Tuesday, 4 October 2016

RetroChallenge_201610 #1

Time to get started on this challenge!

To be able to work with and manipulate the speech output, I need to work with Phonemes, rather than plain text. This will allow me to extend the words and 'hold a note' for longer (or sing!). But working with them would take a lot of manual work to convert them from the text of the song lyrics. So the first thing I want to do is extend my Apple/// SAM driver to help with this.

First, some background on SAM. The original SAM software came with two binary programs, SAM and RECITER.

SAM is the actual speech program that takes Phonemes as input, and outputs speech from these through the 8 bit DAC card. Phonemes are speech sounds made by the mouth. Put together these make up words or speech. The full list of Phonemes that SAM supports are available in the user manual, linked here:

SAM Owner Manual

As an example, to say "Hello There" would need the following input " /HEHLOW DHEHR" to SAM.

The other program RECITER takes plain text as input and using rule based conversion, converts these to Phonemes. It then passes the output to SAM to speak them. Reciter has a large table of rules that it uses to look at letters preceding and after to work out the Phonemes it should use. Some of these are for specific words, and some are building blocks, eg sounds for word. I just noticed it has a table entry for Atari! ".ASCII "(ATARI)=AHTAA4RI""

My Apple/// driver implementation is done as a SOS character mode driver. A character mode driver supports reading and writing character strings. Currently I have two 'sub' drivers implemented, .SAM to support Phonemes, and .RECITER to support plain text.

For both of these 'sub' drivers, you first open them. And then just write a string to them, and they will speak the string. To check for errors, you can read from these, and the error code is returned. If its 255, then all went ok. Other wise, it will return the character position in the string where the error occured. eg when an incorrect phoneme is found.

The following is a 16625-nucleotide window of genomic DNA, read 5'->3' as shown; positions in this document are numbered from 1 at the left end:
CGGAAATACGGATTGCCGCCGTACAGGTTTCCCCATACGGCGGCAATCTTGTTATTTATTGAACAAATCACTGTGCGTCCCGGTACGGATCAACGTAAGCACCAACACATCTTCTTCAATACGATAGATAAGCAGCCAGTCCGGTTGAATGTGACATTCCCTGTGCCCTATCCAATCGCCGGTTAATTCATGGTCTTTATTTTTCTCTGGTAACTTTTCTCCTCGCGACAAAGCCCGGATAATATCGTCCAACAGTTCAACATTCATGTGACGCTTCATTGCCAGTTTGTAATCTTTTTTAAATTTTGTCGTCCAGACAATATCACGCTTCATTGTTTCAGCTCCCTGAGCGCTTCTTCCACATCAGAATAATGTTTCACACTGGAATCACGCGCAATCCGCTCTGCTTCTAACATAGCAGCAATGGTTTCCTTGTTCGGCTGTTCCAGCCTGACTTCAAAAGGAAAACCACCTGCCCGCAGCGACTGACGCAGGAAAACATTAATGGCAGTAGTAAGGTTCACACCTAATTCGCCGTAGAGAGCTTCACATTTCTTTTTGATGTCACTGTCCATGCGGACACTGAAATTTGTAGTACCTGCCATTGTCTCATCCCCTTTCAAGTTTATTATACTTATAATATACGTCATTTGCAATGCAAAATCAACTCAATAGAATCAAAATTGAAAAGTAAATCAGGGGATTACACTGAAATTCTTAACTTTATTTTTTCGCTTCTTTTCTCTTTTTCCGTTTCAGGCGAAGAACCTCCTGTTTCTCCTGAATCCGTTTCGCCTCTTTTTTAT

What I want to be able to do is after the .RECITER has converted the plain text to Phonemes, I want to be able to read this back. The way i will implement this is to detect when a second read occurs, then return the converted string.

I have added a variable to monitor the number of reads:
  READNUM     .BYTE   000     ;flag to determine number of reads after write, 0=none
Whenever a write occurs, I will clear this back to zero:
  SPEAK       LDA     #000
              STA     014FC               ;disable extended indirect addressing for FB/FC
              STA     READNUM             ;clear previous reads number
              LDA     EReg

Then in the READ part, i have added a check and then either return the error code for the first read
or return the converted string.

$010        LDA     READNUM             ;check number of previous reads
              BNE     RETPHONM            ;yes, there has been, return converted string
                                          ;otherwise, return error code
  ;return error code
  ;return converted string containing Phonemes
  RETPHONM    LDY     #00
  $020        LDA     INPUTBUF,Y          ;read converted text from INPUTBUF
              STA     (BUFFER),Y          ;store in read buffer
              CMP     #ASC_CR             ;if CR then this is the end of the string
              BNE     $020                ;no, next
              TYA                         ;yes, ret count = index +1
              LDY     #00
              STA     (RTNCNT),Y          ;actual characters read count, low byte
              LDA     #00
              STA     (RTNCNT),Y          ;actual characters read count, high byte

One issue with this is it will actually speak the output each time your convert. If I have time, I will come back and improve this.
I have updated the changes into my github repository for this here:

To test this out, I have updated one of my test programs to check the driver operation. The disk image is available here with the updated driver and Basic test program.

its quite simple, here is the output show the program and the output from it running in MESS:

Next step will be to add pitch statements to see if SAM can start to sing..

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